Criminal Justice Section
Criminal Justice Magazine
Volume 16, Issue 1
Chair's Report to Members
By Ralph C. Martin II
Stalkers Lurk in Web of the Internet
Although the role of women as defendants in the criminal justice system deserves the attention it is now receiving, lawyers and judges should not lose sight of the primary role that women have traditionally played in the system-that of victim. The same knowledge and technology that offer new opportunities to identify, deter, and assist female felons also provide a new method of conducting an age-old crime: stalking.
The U.S. Department of Justice estimates that one in 12 women nationwide has been or will be criminally harassed or stalked at some time in her life. Often, the stalker's conduct escalates; direct threats of violence turn into violence itself. The advent of the computer age has given stalkers a new entré for meeting and pursuing victims. This technology often cloaks the offender in anonymity while his threats are conveyed through the computer screen. It has also raised new obstacles to identifying the stalkers and protecting their victims.
Cyberstalking is a catchphrase that encompasses a host of electronic harassments, including e-mailing harassing or threatening messages; posting harassing information or photographs on web bulletin boards; and usurping a victim's identity and soliciting responses directly to the victim's true address. These crimes can be done across state lines and, in many cases, in virtual anonymity. A Missouri man electronically posed as a Massachusetts high school student and entered chat rooms using the screen names "Ilove2RapeGirls" and "Iwant2RapeYurKid." He then directed students to websites depicting child and adult pornography. In California, a man posted his ex-wife's personal information on a variety of message boards, claiming that she was interested in rough sex. This posting caused a deluge of harassing phone calls by third persons to the unsuspecting victim.
The national (and international) reach and the secrecy of the web have added to the obstacles faced by police and prosecutors in identifying suspects and building cases against them. Investigators often find that the Internet service provider (ISP) of the target of their investigation is an out-of-state company, even if the suspect is himself a state resident. The process of gathering information from such ISPs is cumbersome and uneven. The federal Electronic Communications Privacy Act provides that grand jury subpoenas can be used to acquire certain types of subscriber information and that transactional and content information may be discovered through the issuance of administrative orders or search warrants. However, in an interjurisdictional case, the ISP may not be required to comply with an order or warrant originating from another state. Discovering the identity of the stalker may, therefore, depend on the auspices of local enforcement offices and the volunteerism of the ISPs, which retain critical information for relatively short periods of time. Smaller companies may not keep it at all; at least one ISP in California advises that it does not even collect identifying information.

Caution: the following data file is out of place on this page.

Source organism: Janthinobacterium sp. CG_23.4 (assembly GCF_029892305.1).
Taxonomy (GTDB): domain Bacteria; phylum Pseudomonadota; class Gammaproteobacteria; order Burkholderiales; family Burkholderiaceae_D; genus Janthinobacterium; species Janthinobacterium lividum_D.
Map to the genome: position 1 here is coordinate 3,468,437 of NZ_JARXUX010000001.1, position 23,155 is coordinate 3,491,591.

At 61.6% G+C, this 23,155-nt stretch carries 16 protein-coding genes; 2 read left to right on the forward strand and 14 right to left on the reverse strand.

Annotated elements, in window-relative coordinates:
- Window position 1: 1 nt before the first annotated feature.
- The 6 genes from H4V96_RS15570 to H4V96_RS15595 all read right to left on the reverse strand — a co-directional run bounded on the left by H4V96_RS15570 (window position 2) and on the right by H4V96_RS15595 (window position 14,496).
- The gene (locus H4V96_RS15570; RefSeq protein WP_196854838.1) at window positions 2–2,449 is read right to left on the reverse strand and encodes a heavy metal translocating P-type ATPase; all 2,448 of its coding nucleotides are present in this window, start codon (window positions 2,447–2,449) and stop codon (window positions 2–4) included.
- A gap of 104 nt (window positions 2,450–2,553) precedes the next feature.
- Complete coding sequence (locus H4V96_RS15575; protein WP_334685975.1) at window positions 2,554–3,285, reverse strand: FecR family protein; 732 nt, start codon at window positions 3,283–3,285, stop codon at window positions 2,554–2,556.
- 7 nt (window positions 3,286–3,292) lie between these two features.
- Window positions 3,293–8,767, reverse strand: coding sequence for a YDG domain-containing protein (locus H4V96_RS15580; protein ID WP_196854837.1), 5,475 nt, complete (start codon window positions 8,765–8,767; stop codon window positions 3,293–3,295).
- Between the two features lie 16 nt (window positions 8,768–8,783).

State legislatures need to recognize the gaps that exist in the ability of police and prosecutors to protect women from electronic stalking. Although many alert state legislatures have recognized the vast changes in stalking since California enacted the first stalking legislation little more than a decade ago, states should enact laws that recognize reciprocity in the treatment of out-of-state subpoenas and search warrants for electronic information. This reciprocity would eliminate wasted time and resources of local authorities and speed the apprehension of offenders. Finally, the Department of Justice and the National Association of Attorneys General should develop standards for the retention of data by ISPs that balance the recognized privacy interests of the lawful web user with the need to detect cyberstalkers and protect their victims.
Ralph C. Martin II of Boston, Massachusetts, is the district attorney for Suffolk County and chair of the Criminal Justice Section.